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Hi Mário,

On 29.04.19 23:49, Mário Luzeiro wrote:

> I was checking the commit, it is a commit by Cirilo from some of my indications for includes and he copied the file at that state.
> I checked my log where that changes come from and there was also noting useful there.
> So it may was some test or something else at that moment.
> I hope SIMD performs better, but it can also be profiled.

I've asked the compiler and performance geeks on Twitter a kind of
backhanded question on the performance impact:


In summary, "it's complicated."

From a performance point of view, scalarizing everything and then
autovectorizing after loop unrolling is way better than trusting the
programmer on vectorization, and GLM using intrinsics forces operands
into xmm registers in a particular layout, which then in turn requires
gcc to use vector instructions matching that layout or shuffling them

vec3 is particularly unsuitable for xmm instructions, because there is
no three-element dot product, a quarter of the lanes goes unused all the
time but still impacts performance if it goes denormal or encounters a
domain error.

Intel's OpenCL implementation for GPUs begins with a scalarize pass for
precisely that reason, I expect others to do that as well ­— but OpenCL
is special in that the topmost loop is external to the compiled code,
which is a luxury we don't have.

So I guess we need to profile this to make a good decision, but we also
need to be able to offer something to people compiling from source on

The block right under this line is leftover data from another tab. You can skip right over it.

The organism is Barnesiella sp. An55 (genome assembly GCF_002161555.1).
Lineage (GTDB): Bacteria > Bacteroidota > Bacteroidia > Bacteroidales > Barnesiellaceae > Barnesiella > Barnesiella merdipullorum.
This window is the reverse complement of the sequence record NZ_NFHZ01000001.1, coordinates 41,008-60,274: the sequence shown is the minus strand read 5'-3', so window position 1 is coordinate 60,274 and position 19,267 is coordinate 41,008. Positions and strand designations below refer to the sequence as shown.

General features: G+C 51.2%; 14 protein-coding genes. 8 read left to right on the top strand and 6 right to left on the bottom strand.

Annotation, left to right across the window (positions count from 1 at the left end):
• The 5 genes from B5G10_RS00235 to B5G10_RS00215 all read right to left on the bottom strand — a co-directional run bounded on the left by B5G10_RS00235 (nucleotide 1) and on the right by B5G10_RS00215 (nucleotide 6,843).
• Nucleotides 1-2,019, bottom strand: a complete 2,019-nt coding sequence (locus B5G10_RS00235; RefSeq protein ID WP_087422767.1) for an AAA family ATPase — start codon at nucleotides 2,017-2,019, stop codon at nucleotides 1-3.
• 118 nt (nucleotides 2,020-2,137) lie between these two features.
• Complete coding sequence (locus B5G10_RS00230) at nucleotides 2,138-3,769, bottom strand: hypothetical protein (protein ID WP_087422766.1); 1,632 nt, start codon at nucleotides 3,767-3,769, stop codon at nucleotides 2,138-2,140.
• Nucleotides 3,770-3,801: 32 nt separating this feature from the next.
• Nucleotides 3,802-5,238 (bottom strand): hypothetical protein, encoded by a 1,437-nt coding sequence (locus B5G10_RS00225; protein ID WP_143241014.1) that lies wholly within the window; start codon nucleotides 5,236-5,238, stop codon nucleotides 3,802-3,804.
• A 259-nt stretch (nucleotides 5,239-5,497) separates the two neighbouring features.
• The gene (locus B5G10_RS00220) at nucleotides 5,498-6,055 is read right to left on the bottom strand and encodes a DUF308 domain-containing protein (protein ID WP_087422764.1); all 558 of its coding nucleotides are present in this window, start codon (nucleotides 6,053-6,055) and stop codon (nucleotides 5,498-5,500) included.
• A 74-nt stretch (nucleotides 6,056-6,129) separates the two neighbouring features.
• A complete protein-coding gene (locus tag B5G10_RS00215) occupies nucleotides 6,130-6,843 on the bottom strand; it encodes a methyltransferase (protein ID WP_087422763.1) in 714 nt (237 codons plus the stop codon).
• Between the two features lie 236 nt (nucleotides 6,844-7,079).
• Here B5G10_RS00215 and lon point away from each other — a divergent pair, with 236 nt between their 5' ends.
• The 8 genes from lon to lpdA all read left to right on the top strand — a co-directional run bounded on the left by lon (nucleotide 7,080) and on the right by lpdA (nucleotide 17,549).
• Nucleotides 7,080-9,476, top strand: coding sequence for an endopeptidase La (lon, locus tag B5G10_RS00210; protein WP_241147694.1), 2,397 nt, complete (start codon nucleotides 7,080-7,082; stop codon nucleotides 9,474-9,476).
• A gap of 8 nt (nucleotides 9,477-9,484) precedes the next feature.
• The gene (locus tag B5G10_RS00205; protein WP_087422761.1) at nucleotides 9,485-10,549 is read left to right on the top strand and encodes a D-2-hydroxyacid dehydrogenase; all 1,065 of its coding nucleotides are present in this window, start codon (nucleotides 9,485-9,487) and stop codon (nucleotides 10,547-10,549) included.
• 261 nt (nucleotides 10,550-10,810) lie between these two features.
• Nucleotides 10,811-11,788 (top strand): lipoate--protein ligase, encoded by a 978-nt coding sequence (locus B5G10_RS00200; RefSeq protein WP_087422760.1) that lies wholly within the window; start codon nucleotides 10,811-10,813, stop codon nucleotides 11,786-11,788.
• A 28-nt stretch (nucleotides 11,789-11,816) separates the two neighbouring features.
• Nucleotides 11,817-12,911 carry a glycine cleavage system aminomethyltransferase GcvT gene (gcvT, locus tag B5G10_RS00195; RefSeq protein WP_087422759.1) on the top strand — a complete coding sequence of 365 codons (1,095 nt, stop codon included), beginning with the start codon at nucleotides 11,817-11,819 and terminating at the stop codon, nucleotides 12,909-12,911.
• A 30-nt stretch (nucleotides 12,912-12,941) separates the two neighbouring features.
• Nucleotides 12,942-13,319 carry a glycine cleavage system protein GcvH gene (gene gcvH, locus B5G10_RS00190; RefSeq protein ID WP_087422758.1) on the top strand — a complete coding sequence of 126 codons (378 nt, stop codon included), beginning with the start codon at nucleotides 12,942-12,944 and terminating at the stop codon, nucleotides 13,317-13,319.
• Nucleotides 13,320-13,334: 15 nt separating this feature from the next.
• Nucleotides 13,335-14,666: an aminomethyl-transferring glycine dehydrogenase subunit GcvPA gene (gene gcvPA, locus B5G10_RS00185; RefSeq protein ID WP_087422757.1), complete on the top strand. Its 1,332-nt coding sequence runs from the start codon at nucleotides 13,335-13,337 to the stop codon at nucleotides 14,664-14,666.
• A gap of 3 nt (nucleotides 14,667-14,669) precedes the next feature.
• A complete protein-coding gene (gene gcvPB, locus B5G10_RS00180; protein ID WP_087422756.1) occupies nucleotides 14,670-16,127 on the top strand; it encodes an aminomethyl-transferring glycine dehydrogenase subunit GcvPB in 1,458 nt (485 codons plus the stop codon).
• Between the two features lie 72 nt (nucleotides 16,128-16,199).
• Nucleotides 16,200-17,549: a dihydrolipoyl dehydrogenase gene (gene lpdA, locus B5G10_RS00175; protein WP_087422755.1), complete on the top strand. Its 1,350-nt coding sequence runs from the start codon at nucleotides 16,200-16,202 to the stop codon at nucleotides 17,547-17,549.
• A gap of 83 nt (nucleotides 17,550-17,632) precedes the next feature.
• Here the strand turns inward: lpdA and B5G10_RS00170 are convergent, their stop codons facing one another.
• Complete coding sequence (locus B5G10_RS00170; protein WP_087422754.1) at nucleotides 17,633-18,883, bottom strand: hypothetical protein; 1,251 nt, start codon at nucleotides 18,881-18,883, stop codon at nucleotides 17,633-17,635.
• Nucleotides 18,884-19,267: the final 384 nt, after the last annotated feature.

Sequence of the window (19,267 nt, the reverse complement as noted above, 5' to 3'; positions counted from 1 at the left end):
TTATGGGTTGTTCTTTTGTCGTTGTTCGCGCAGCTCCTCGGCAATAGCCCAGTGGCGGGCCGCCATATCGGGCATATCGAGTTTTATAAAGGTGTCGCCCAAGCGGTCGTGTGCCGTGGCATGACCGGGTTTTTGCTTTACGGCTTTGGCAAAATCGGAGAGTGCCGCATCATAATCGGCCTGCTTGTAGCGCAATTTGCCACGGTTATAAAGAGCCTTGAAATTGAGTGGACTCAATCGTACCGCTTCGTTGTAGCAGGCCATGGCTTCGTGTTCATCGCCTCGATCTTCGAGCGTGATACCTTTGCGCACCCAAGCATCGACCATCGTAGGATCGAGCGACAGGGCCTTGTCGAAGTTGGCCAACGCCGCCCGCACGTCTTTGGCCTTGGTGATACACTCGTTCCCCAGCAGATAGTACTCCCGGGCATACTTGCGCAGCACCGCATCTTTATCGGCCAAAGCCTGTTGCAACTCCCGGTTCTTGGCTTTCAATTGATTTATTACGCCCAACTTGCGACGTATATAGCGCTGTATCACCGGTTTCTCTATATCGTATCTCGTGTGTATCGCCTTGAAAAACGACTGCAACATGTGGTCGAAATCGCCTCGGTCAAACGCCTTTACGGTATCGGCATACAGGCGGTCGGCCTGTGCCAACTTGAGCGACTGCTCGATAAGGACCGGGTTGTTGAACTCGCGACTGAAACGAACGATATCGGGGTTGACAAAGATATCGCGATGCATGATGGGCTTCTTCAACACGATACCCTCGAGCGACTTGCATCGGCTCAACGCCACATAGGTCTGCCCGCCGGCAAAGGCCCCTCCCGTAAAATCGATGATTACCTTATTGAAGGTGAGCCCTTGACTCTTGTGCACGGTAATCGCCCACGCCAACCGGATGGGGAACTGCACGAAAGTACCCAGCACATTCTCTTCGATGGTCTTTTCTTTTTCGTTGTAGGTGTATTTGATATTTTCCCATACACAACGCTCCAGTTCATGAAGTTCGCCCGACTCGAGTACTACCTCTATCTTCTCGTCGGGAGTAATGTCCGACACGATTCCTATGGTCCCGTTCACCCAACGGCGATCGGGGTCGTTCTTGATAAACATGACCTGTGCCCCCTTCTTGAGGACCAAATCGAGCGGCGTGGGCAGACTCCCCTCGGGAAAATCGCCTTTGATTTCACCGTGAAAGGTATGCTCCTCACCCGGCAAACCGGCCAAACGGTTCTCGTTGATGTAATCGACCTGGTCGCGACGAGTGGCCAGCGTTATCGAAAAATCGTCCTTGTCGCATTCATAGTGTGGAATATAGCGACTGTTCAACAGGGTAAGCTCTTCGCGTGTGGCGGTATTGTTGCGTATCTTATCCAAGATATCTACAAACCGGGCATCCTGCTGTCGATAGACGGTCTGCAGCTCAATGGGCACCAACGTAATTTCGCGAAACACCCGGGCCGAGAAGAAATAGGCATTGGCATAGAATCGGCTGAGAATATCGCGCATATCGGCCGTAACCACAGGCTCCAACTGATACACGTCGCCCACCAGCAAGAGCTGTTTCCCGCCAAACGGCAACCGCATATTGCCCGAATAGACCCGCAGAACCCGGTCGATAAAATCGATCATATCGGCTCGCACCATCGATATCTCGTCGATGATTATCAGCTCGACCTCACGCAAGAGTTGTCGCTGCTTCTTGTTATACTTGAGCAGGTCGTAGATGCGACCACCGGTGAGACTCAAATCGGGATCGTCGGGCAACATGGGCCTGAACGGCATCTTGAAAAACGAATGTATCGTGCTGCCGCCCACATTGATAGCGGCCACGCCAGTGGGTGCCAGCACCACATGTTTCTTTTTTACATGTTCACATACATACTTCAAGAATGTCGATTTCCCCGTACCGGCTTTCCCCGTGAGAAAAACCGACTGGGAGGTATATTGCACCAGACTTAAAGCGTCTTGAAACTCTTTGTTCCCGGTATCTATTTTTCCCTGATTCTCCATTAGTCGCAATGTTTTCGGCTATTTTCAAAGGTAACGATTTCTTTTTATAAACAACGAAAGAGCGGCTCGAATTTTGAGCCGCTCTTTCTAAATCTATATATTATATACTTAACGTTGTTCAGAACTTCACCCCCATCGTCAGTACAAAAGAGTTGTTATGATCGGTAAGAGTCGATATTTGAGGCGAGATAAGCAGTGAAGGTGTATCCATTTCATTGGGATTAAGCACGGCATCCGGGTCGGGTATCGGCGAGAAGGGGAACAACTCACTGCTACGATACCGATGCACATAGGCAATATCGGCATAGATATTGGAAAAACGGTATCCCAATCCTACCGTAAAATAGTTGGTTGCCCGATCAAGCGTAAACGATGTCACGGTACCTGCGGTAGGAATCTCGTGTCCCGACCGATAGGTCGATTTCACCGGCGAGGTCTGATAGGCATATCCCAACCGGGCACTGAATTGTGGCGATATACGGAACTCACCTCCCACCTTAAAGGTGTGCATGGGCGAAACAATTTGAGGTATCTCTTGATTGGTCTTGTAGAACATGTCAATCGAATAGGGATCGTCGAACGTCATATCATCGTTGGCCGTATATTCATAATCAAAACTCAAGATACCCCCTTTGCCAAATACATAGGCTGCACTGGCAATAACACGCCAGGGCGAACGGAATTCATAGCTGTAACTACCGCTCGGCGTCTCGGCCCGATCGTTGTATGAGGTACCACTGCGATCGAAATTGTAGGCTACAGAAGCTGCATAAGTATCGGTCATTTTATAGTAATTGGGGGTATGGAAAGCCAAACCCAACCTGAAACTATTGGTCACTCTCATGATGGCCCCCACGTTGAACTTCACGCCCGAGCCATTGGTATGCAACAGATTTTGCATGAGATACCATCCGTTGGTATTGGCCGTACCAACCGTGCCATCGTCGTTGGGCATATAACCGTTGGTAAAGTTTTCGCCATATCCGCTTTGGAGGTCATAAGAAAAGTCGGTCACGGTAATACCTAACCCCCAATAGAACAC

Debian buster.

> I found also this on the mailing list that may be helpful for you:
> https://www.mail-archive.com/kicad-developers@xxxxxxxxxxxxxxxxxxx/msg32827.html

Yes, that is consistent with the current thread. C++11's constexpr is
slightly different from C++14's, and GLM not taking this into account is
a GLM bug, which they've fixed in later versions, and the fix has also
been backported to Debian buster, so they have a version that
works, which means our current test is too strict.

Avenues I could see:

 - the patch as is

unclear performance impact, might be positive or negative or most likely

 - switching to C++14

likely no performance impact, also avoids the problem

 - detecting broken GLM at configure time, rejecting

the minimal change

 - detecting broken GLM at configure time, setting GLM_FORCE_PURE
globally there

might cause two different build configurations with different bugs, so
it will make debugging harder, but at least compiling from source works
for everyone

 - repeatedly explaining to people how to update their GLM if kicad
fails to configure

in Brexit terms, the "no-deal" option


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